For over 60 years, the U.S. Navy used the small island of Vieques, Puerto Rico, as a bombing range and site for military-training exercises. Then the island got sick. Thousands of residents have alleged that the military’s activities caused illnesses. With a population around 9,000, Vieques is home to some of the highest sickness rates in the Caribbean. According to Cruz María Nazario, an epidemiologist at the University of Puerto Rico’s Graduate School of Public Health, people who live in Vieques are eight times more likely to die of cardiovascular disease and seven times more likely to die of diabetes than others in Puerto Rico, where the prevalence of those diseases rivals U.S. rates. Cancer rates on the island are higher than those in any other Puerto Rican municipality.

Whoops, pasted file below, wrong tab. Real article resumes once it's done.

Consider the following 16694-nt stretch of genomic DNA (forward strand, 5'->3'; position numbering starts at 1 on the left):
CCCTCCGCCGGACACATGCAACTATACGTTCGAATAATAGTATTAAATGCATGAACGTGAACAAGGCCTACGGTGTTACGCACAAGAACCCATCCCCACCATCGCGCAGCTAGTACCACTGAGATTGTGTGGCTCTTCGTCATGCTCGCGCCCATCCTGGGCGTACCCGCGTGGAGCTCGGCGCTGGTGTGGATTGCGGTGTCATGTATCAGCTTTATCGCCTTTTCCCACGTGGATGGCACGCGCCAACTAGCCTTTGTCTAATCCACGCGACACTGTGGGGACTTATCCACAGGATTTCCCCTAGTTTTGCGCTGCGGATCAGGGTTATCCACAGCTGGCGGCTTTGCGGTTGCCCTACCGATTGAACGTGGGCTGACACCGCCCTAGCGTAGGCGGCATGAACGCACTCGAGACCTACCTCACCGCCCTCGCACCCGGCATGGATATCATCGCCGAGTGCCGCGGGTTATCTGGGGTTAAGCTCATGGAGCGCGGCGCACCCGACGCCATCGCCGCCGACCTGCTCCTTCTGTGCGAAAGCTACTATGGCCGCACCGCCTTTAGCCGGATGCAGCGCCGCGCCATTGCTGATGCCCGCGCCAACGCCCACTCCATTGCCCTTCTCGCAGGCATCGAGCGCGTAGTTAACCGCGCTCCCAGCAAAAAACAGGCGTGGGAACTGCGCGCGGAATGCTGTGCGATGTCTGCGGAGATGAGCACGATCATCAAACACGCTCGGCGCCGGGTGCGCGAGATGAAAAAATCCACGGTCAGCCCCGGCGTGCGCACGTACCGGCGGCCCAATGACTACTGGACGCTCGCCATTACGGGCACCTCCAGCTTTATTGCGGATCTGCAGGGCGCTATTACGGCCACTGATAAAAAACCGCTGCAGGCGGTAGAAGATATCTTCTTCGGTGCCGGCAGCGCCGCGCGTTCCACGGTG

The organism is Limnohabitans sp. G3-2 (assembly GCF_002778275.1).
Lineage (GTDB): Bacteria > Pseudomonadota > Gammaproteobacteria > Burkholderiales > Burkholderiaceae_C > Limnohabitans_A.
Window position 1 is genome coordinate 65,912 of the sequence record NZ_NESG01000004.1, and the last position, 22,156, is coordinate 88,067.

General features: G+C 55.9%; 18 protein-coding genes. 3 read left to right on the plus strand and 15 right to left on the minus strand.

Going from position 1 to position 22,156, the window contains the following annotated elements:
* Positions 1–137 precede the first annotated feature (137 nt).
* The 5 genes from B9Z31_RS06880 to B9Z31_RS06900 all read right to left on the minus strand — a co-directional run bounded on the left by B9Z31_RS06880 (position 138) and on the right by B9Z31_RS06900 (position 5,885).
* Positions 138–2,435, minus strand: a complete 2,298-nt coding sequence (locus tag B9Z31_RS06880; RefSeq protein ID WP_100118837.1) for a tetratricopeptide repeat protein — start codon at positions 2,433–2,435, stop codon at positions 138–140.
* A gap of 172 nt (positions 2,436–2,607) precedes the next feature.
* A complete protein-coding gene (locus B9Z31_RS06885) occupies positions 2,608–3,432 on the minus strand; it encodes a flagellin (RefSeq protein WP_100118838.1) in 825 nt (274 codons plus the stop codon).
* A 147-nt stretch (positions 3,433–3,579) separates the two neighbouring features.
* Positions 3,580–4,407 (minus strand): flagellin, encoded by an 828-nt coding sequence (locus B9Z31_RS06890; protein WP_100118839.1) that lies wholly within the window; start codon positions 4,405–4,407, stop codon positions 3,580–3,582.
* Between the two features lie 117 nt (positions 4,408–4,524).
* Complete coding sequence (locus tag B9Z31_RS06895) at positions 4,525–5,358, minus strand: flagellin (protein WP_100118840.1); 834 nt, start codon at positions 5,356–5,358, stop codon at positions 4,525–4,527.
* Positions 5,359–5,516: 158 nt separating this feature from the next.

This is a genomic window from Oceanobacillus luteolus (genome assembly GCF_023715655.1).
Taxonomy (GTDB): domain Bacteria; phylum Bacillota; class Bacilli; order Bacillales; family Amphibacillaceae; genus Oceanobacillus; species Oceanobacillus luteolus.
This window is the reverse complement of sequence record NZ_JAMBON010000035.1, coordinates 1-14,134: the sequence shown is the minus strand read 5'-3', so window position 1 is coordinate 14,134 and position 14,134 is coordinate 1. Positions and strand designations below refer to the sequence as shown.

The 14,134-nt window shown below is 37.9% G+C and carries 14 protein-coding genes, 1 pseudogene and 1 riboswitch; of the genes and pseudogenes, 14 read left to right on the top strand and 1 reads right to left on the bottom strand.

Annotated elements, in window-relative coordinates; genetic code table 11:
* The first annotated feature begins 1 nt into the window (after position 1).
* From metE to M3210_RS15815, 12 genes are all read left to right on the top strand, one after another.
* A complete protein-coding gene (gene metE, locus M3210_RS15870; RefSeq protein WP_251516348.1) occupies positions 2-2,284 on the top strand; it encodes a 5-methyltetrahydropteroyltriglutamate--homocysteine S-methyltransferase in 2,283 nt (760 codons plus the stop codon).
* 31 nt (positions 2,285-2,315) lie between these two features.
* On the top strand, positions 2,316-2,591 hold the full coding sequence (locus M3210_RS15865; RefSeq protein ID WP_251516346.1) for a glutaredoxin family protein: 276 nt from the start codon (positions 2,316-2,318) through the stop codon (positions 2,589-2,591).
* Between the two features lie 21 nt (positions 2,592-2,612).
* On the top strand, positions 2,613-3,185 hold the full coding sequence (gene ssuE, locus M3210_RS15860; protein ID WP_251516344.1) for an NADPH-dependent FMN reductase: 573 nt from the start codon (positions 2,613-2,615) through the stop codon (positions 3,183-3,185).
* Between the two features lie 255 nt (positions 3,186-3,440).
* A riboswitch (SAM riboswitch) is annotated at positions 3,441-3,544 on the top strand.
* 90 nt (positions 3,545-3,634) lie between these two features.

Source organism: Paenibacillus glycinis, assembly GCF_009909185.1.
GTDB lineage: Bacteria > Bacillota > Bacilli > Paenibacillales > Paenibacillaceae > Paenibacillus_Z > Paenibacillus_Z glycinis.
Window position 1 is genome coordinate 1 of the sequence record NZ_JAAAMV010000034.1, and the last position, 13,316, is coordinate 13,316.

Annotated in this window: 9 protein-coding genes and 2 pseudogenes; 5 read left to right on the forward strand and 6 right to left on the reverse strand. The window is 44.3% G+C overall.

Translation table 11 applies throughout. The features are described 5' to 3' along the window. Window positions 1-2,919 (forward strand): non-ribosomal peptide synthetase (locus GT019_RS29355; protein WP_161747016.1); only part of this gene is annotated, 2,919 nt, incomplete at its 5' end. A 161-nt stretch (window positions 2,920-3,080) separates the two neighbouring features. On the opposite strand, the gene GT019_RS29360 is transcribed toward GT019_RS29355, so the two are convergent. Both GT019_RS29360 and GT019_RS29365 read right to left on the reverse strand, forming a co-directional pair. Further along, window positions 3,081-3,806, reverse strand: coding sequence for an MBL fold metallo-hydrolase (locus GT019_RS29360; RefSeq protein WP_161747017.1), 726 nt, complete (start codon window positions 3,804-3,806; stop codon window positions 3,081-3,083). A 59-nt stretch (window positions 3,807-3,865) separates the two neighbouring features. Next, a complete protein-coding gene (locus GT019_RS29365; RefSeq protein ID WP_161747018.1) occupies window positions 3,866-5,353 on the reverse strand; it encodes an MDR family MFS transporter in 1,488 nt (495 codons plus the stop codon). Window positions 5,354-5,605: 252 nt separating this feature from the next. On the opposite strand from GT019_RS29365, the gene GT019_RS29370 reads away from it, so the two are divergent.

The Navy eventually conceded to using heavy metals and toxic chemicals like depleted uranium and Agent Orange on the island, but denied any link between their presence and the health conditions of the people who live there. To this day, it is unclear what exactly caused the current conditions in Vieques. It’s a health crisis with a cause that’s almost impossible to prove: The government requires a particular standard of causal evidence before it will administer relief. Yet independent groups cannot necessarily provide that proof because the federal government still owns the land previously occupied by the military and controls access to it.